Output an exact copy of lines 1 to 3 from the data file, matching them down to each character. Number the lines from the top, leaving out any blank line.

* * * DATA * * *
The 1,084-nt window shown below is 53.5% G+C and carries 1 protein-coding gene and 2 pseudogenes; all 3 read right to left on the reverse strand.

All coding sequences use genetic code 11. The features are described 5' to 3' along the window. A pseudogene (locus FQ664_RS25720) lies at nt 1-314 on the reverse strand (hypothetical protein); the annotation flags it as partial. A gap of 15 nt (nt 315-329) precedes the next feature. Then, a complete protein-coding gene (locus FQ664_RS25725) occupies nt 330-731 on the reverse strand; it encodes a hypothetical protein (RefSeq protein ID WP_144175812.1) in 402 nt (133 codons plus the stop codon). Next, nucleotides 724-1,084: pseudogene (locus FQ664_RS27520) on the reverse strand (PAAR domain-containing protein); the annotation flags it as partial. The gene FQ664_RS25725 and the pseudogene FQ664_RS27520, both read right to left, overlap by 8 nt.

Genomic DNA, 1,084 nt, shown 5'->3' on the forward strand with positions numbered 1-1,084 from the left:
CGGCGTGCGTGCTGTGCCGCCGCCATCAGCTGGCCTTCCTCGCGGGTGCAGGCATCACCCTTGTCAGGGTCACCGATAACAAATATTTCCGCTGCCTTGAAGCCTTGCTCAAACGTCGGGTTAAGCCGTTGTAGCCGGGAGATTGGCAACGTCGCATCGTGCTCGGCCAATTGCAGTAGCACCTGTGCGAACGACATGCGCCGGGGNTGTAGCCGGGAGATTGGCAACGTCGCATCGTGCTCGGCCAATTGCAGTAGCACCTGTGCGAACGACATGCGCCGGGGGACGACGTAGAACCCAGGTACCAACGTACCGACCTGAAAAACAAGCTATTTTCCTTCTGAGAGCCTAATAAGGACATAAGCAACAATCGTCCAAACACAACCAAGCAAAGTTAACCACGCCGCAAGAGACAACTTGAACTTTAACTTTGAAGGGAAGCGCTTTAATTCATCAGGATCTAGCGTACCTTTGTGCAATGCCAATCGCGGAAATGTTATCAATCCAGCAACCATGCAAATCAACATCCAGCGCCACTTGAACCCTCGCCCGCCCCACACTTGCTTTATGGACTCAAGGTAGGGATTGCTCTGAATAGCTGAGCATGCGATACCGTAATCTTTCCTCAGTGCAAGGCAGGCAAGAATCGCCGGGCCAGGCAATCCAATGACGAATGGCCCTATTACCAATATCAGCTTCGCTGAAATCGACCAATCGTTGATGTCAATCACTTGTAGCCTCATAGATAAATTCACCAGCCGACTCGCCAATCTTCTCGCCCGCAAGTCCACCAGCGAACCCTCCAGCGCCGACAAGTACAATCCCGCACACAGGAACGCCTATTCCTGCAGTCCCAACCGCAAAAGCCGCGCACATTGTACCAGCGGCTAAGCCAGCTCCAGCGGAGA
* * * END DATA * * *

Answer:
The 1,084-nt window shown below is 53.5% G+C and carries 1 protein-coding gene and 2 pseudogenes; all 3 read right to left on the reverse strand.

All coding sequences use genetic code 11. The features are described 5' to 3' along the window. A pseudogene (locus FQ664_RS25720) lies at nt 1-314 on the reverse strand (hypothetical protein); the annotation flags it as partial. A gap of 15 nt (nt 315-329) precedes the next feature. Then, a complete protein-coding gene (locus FQ664_RS25725) occupies nt 330-731 on the reverse strand; it encodes a hypothetical protein (RefSeq protein ID WP_144175812.1) in 402 nt (133 codons plus the stop codon). Next, nucleotides 724-1,084: pseudogene (locus FQ664_RS27520) on the reverse strand (PAAR domain-containing protein); the annotation flags it as partial. The gene FQ664_RS25725 and the pseudogene FQ664_RS27520, both read right to left, overlap by 8 nt.

Genomic DNA, 1,084 nt, shown 5'->3' on the forward strand with positions numbered 1-1,084 from the left: